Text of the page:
The large array provided the best localisation accuracy and, with its larger footprint, was well suited to habitats with a flat seafloor. The mini and mobile arrays had lower localisation accuracy but were easier to deploy, and well suited to rough/uneven seafloors. Using these arrays, we identified, for the first time, sounds from quillback rockfish Sebastes maliger, copper rockfish Sebastes caurinus and lingcod Ophiodon elongatus. In addition to measuring temporal and spectral characteristics of sounds for each species, we estimated mean source levels for lingcod and quillback rockfish sounds (115.4 and 113.5 dB re 1 μPa, respectively) and maximum detection ranges at two sites (between 10.5 and 33 m).
All proposed array designs successfully identified fish sounds in the wild and were adapted to various budget, logistical and habitat constraints. We include here building instructions and processing scripts to help users replicate this methodology, identify more fish sounds around the world and make passive acoustics a more viable way to monitor fish.
Surveillance programmes are essential for detecting emerging pathogens and often rely on molecular methods to make inference about the presence of a target disease agent. However, molecular methods rarely detect target DNA perfectly. For example, molecular pathogen detection methods can result in misclassification (i.e. false positives and false negatives) or partial detection errors (i.e. detections with ‘ambiguous’, ‘uncertain’ or ‘equivocal’ results). Then, when data are to be analysed, these partial observations are either discarded or censored; this, however, disregards information that could be used to make inference about the true state of the system. There is a critical need for more direction and guidance related to how many samples are enough to declare a unit of interest ‘pathogen free’.
Here, we develop a Bayesian hierarchal framework that accommodates false negative, false positive and uncertain detections to improve inference related to the occupancy of a pathogen. We apply our modelling framework to a case study of the fungal pathogen Pseudogymnoascus destructans (Pd) identified in Texas bats at the invasion front of white‐nose syndrome. To improve future surveillance programmes, we provide guidance on sample sizes required to be 95% certain a target organism is absent from a site.
We found that the presence of uncertain detections increased the variability of resulting posterior probability distributions of pathogen occurrence, and that our estimates of required sample size were very sensitive to prior information about pathogen occupancy, pathogen prevalence and diagnostic test specificity. In the Pd case study, we found that the posterior probability of occupancy was very low in 2018, but occupancy probability approached 1 in 2020, reflecting increasing prior probabilities of occupancy and prevalence elicited from the site manager.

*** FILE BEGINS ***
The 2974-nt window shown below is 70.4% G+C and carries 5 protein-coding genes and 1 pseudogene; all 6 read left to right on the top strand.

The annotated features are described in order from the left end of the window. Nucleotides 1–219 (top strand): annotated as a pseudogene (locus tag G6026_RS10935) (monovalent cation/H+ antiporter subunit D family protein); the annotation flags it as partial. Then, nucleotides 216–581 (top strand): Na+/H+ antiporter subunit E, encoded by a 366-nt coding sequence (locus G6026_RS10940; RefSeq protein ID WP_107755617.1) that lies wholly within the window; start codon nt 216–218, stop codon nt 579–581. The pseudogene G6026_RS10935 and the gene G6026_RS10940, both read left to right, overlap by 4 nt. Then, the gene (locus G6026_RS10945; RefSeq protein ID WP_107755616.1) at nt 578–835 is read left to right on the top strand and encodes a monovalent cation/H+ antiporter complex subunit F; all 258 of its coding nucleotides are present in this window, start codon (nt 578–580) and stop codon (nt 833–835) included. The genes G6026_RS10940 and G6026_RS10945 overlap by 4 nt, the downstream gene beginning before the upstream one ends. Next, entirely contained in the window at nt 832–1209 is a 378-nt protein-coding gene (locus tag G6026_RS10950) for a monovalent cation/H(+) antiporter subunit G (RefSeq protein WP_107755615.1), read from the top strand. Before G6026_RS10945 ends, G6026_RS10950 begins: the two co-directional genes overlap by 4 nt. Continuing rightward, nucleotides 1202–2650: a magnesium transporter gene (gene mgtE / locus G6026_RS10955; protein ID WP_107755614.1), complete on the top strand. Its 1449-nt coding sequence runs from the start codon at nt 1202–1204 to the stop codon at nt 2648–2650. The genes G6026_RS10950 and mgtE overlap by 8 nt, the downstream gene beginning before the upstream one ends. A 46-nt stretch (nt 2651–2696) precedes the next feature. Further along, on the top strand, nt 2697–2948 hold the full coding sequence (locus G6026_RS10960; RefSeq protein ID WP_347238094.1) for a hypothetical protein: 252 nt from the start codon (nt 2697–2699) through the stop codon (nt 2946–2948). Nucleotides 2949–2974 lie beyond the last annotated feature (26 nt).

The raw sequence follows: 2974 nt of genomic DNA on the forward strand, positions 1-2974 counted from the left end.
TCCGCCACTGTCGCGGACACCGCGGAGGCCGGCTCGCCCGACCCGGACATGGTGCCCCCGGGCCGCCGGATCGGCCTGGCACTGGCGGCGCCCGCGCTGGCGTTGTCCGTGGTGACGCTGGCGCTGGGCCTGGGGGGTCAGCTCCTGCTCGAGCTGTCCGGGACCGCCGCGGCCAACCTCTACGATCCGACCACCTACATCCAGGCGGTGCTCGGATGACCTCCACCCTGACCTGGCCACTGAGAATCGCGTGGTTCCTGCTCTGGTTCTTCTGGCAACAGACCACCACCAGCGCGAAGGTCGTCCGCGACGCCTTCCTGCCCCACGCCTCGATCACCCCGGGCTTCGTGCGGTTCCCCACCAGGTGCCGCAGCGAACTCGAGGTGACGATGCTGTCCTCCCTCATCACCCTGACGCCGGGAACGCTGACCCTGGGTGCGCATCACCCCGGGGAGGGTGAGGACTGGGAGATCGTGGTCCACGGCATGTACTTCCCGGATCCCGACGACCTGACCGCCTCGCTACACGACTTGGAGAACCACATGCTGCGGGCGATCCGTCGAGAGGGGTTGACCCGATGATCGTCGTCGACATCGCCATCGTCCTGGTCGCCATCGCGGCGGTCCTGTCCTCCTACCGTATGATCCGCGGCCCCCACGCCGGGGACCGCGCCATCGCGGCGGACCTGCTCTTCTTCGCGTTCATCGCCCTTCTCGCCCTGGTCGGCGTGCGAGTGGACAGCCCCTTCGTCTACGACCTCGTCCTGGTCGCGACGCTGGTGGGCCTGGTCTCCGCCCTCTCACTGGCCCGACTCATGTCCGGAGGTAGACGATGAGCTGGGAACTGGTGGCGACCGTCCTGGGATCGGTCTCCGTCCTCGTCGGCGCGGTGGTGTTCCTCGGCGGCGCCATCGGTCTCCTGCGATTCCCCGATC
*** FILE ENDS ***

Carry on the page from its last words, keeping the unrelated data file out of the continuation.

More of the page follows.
Our modelling framework provides the user a posterior probability distribution of pathogen occurrence, which allows for subjective interpretation by the decision‐maker. To help readers apply and use the methods we developed, we provide an interactive RShiny app that generates target species occupancy estimation and sample size estimates to make these methods more accessible to the scientific community (https://rmummah.shinyapps.io/ambigDetect_sampleSize). This modelling framework and sample size guide may be useful for improving inferences from molecular surveillance data about emerging pathogens, non‐native invasive species and endangered species where misclassifications and ambiguous detections occur.
Global, continental and regional maps of concentrations, stocks and fluxes of natural resources provide baseline data to assess how ecosystems respond to human disturbance and global warming. They are also used as input to numerous modelling efforts. But these maps suffer from multiple error sources and hence it is good practice to report estimates of the associated map uncertainty, so that users can evaluate their fitness for use.
We explain why quantification of uncertainty of spatial aggregates is more complex than uncertainty quantification at point support, because it must account for spatial autocorrelation of the map errors. Unfortunately this is not done in a number of recent high-profile studies. We describe how spatial autocorrelation of map errors can be accounted for with block kriging, a method that requires geostatistical expertise. Next, we propose a new, model-based approach that avoids the numerical complexity of block kriging and is feasible for large-scale studies where maps are typically made using machine learning. Our approach relies on Monte Carlo integration to derive the uncertainty of the spatial average or total from point support prediction errors. We account for spatial autocorrelation of the map error by geostatistical modelling of the standardized map error.